Since the launch of the COVID-19 vaccination programme earlier this month (December 8), more than 137,000 people across the UK have received the first dose of the Pfizer/BioNTech vaccine.
While the news of the vaccine might seem to signal the beginning of the end of the pandemic and the social restrictions that were introduced to limit contagion, a high number of people still test positive for COVID-19 on a daily basis.
The PRINCIPLE COVID-19 clinical trial, run by the University of Oxford, is evaluating whether the use of two common antibiotics, azithromycin and doxycycline – and more recently inhaled corticosteroid budesonide – can help patients with COVID-19 symptoms recover at home.
Community pharmacies can help signpost eligible patients – people over 50 with certain underlying health conditions and anyone over the age of 65 – to the trial team. By displaying a poster for the PRINCIPLE trial in their branches, pharmacy contractors can help raise awareness of the trial in their local community.
Reaching different communities
National black, Asian and minority ethnic (BAME) community and pharmacy research lead and co-investigator for the PRINCIPLE COVID-19 trial Professor Mahendra Patel believes “pharmacy is the perfect platform in reaching out to communities from all areas and all backgrounds as well those most likely to be affected COVID-19”.
“It’s so encouraging that colleagues and organisations from all corners are now pulling together in the fight against this pandemic,” he says.
Community Pharmacy West Yorkshire CEO Ruth Buchan tells C+D that her local pharmaceutical committee (LPC) is encouraging all its 542 contractors to sign up to the PRINCIPLE trial.
“We have a diverse population in West Yorkshire, which includes BAME communities and [people living in] areas of high deprivation – communities which are often underrepresented within clinical trials.
“Our community pharmacy teams have frequent contact with those in our communities and are ideally placed to increase awareness and inclusion within clinical trials,” Ms Buchan says.
Luvjit Kandula is chief officer at Greater Manchester LPC, which represents 609 pharmacies. “It’s important for wider primary care to raise awareness [of the PRINCIPLE trial], to be able to recruit participants to evaluate the effectiveness of treatment to provide patients with better treatment and quicker recovery,” she says.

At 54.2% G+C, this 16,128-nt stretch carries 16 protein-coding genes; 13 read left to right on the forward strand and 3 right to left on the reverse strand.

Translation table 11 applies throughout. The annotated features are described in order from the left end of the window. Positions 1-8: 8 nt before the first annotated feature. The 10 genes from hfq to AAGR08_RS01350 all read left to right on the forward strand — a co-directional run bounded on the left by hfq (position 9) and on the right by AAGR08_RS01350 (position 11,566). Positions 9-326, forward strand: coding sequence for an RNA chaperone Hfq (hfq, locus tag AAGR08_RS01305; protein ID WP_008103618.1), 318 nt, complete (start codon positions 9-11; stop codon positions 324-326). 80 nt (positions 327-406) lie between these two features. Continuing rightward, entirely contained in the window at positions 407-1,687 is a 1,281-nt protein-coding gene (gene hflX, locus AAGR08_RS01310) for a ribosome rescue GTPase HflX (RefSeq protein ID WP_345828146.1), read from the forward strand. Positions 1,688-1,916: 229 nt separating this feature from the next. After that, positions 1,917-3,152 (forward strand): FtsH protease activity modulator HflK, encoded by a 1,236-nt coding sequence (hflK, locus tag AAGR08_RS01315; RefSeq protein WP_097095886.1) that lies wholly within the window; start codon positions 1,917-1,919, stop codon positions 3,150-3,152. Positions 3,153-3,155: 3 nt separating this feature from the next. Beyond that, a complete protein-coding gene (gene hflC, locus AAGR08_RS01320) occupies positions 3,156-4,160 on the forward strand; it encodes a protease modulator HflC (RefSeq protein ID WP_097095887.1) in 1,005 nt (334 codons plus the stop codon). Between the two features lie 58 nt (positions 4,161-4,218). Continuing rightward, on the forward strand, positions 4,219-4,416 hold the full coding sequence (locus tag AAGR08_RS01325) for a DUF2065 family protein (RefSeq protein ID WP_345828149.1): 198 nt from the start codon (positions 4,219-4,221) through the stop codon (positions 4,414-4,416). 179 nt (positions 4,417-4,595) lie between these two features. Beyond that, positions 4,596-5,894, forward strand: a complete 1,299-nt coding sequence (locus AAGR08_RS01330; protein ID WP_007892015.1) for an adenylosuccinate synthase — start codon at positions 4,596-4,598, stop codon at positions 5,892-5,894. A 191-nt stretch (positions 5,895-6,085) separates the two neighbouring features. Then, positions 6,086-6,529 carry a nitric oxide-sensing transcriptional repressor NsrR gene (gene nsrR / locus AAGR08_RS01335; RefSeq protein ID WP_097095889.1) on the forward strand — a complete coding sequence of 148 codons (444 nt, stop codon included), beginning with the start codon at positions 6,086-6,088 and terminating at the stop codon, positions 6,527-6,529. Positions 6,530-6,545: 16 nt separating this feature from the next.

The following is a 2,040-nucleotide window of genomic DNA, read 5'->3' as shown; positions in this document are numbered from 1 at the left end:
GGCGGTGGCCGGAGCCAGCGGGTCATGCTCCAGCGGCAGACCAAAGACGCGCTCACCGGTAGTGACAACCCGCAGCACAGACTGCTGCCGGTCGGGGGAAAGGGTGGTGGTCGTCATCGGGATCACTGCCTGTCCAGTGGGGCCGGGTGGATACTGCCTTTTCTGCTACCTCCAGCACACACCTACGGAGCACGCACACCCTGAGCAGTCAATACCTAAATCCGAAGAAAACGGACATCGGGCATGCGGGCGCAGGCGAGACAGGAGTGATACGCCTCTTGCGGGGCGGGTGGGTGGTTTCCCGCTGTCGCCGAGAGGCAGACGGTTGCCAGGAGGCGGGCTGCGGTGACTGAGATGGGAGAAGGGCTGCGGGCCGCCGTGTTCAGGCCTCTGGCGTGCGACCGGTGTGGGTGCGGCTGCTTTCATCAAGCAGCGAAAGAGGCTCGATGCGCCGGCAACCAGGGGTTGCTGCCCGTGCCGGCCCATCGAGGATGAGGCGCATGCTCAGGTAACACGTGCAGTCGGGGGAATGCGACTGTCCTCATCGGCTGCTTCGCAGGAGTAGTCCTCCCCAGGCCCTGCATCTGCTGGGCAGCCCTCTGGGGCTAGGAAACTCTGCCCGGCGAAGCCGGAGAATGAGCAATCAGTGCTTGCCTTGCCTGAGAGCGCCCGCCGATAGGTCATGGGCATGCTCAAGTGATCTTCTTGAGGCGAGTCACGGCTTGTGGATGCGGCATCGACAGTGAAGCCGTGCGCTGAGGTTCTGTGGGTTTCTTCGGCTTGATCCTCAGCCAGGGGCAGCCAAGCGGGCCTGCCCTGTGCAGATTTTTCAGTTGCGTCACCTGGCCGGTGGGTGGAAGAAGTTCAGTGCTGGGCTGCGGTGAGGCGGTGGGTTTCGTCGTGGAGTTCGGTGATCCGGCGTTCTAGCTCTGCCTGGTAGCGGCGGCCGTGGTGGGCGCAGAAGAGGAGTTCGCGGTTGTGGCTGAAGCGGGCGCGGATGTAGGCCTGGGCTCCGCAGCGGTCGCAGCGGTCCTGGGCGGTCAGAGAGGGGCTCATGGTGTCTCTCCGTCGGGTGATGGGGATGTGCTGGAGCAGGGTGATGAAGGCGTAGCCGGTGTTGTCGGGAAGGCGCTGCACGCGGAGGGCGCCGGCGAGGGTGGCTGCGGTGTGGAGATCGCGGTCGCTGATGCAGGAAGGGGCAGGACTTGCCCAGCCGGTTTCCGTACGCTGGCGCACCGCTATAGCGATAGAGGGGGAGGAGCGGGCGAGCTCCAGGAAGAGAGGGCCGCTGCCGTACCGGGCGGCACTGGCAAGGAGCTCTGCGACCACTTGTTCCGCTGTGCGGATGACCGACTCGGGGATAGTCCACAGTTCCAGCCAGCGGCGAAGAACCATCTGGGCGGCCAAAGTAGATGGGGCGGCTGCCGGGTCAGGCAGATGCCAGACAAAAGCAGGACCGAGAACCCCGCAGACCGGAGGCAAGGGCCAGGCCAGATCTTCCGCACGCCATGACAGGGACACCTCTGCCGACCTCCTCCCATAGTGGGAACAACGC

“This is particularly important for those affected disproportionately in the BAME community and could alleviate much distress and provide better support to patients,” Ms Kandula adds.
Jay Badenhorst, managing director of the 35-branch Whitworth Chemists, believes that “community pharmacy is perfectly located to participate in the PRINCIPLE study, as we serve patients from a variety of demographics and could help them get better quickly and stop them needing to go to hospital.
“Whitworth is proudly taking part in this study and we will be signposting all suitable patients visiting our pharmacies to sign up. We will also be having social media campaigns to highlight this important study and refer suitable patients to PRINCIPLE, even if they do not visit our pharmacies,” he says.
Independent community pharmacy chain Imaan Healthcare, which has 44 pharmacies across the UK, is also drawing attention to the PRINCIPLE trial through its branches.
“There are so many misconceptions around COVID-19, which are quickly exacerbated by social media. Community pharmacists should be engaging with people to give correct information on COVID-19 and guide their communities on looking after themselves,” superintendent pharmacist Saghir Ahmed tells C+D.
“We are quite active on social media and each of our pharmacies have their own Facebook page so that they can engage directly with their patients. Supporting the PRINCIPLE trial is part of this process,” he adds.
It only takes a few minutes to sign up your pharmacy to help the PRINCIPLE trial team source the volunteers they need. If you wish to contribute to this national effort, complete the signup form.